Category Archives: Education

Good Ole Chicken Egg

I can remember eating chicken eggs since I was a young lad, but up until recently I never gave them a second thought. After helping take care of chickens and now wanting chickens of my own I seem to have developed an intrigue and a desire to know more about the EGG.

After traveling deep into the Himalayan mountains to find the secrets of the allusive chicken egg I realized I could just google it and save myself a lot of time.

Putting it simply there are EIGHT main parts to the chicken egg.  The inner and outer membrane, shell, yolk, vitelline membrane, air cell, chalazae, and the albumen.

The inner and outer membrane lies between the eggshell and the egg white, these two transparent protein membranes provide defense from a myriad of bacterial invaders. They’re made partly of keratin, which is one of a family of fibrous structural proteins. It is the key structural material making up hair, horns, claws, hooves, and the outer layer of human skin. 

Next is the shell, ya know the part that’s really hard to get off after you hardboil an egg. Most shells have a bumpy and grainy texture. There can be as many as 17,000 pores!!! The shell it self is a semipermeable membrane, which allows air and moisture to pass through. A thin outermost layer called the bloom or cuticle functions as another barrier to protect the precious golden cargo from bacteria and particulates.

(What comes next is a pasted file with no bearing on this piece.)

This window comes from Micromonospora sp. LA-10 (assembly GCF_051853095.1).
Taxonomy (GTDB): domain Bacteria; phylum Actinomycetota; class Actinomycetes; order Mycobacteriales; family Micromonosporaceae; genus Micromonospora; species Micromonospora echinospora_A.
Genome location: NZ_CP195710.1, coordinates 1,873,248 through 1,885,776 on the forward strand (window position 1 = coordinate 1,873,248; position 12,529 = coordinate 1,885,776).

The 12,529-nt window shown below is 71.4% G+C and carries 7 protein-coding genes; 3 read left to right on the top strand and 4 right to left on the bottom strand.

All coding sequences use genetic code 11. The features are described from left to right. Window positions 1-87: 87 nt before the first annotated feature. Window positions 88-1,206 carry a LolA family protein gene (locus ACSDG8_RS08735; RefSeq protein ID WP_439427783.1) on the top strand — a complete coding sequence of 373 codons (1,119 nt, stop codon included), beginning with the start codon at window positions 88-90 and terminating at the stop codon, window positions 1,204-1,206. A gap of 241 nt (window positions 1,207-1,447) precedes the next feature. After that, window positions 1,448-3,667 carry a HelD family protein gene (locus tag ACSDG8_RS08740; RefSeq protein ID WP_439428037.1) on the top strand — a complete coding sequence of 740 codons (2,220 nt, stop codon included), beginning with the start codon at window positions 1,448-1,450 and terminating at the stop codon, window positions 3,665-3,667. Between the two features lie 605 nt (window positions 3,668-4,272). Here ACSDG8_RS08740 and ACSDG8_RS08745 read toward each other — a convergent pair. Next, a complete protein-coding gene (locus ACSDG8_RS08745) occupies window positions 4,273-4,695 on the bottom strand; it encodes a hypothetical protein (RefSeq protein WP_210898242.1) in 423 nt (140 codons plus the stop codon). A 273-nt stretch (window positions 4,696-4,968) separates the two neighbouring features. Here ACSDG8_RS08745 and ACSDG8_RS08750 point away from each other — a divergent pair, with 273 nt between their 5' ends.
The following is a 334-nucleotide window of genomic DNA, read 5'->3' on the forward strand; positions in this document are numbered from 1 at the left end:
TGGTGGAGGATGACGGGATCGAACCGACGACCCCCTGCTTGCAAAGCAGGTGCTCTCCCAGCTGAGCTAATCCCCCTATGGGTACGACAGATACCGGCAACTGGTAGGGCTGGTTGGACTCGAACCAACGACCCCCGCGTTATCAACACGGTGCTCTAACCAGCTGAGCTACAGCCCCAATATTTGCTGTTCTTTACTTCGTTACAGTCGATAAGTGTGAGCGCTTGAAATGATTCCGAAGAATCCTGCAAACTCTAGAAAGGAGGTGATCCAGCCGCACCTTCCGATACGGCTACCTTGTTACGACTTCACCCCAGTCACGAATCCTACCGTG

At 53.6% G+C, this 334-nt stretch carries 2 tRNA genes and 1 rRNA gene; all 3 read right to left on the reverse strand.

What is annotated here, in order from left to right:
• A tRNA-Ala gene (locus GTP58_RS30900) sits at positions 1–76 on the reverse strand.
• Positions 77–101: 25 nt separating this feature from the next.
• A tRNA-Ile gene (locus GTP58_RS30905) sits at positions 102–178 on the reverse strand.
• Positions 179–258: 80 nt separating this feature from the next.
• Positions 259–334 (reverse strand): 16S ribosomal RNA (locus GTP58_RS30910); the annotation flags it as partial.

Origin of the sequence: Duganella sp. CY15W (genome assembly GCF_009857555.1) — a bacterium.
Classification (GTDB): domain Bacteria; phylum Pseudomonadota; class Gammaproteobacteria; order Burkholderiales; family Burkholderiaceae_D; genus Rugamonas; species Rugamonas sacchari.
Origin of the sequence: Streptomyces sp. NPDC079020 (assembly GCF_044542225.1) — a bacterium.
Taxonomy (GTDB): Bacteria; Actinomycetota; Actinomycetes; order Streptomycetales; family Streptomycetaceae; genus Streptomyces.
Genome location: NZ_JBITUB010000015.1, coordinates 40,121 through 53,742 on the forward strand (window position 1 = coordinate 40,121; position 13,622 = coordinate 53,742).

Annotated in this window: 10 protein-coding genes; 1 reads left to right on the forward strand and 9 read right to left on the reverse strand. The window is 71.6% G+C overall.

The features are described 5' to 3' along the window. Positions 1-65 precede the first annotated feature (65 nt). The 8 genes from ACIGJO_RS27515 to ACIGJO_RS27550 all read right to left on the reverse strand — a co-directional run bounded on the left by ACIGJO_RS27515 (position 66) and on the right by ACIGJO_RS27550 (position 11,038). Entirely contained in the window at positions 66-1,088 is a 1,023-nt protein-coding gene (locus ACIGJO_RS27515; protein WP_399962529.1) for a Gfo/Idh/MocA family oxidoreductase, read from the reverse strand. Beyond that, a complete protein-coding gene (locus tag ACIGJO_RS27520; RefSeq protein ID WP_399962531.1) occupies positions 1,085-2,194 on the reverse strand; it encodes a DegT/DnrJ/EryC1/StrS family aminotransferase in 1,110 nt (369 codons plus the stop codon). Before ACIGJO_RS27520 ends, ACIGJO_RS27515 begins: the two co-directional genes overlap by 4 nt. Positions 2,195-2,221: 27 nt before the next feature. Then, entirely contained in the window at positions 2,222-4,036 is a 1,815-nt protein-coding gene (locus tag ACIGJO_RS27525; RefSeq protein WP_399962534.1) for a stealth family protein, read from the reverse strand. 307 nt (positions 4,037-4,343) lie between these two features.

The yolk, that tiny golden sun, contains water, protein, some fat, andmost of the vitamins and minerals of the egg. It is also a source of lecithin, an effective emulsifier. Yolk color ranges from just a smidge of yellow to a splendid deep orange, according to the feed and breed of the hen.

Gently embracing the yolk in a blanket of love and warmth is the vitelline membrane. This is simply a clear casing that encloses the yolk.

If you were to stand an egg upright, the pointy end up, at the bottom is where the air cell would be located. The space forms when the egg is cooled. It usually is between the outer and inner membrane, and this is the reason why you will at times find a crater on the “bottom” of a hard boiled egg. As the egg ages the air cell will grow larger.

The chalazae are located on opposing sides of the yolk and act as an anchoring system to keep the yolk centered within the egg.  The fresher the egg is, the more prominent the chalazae.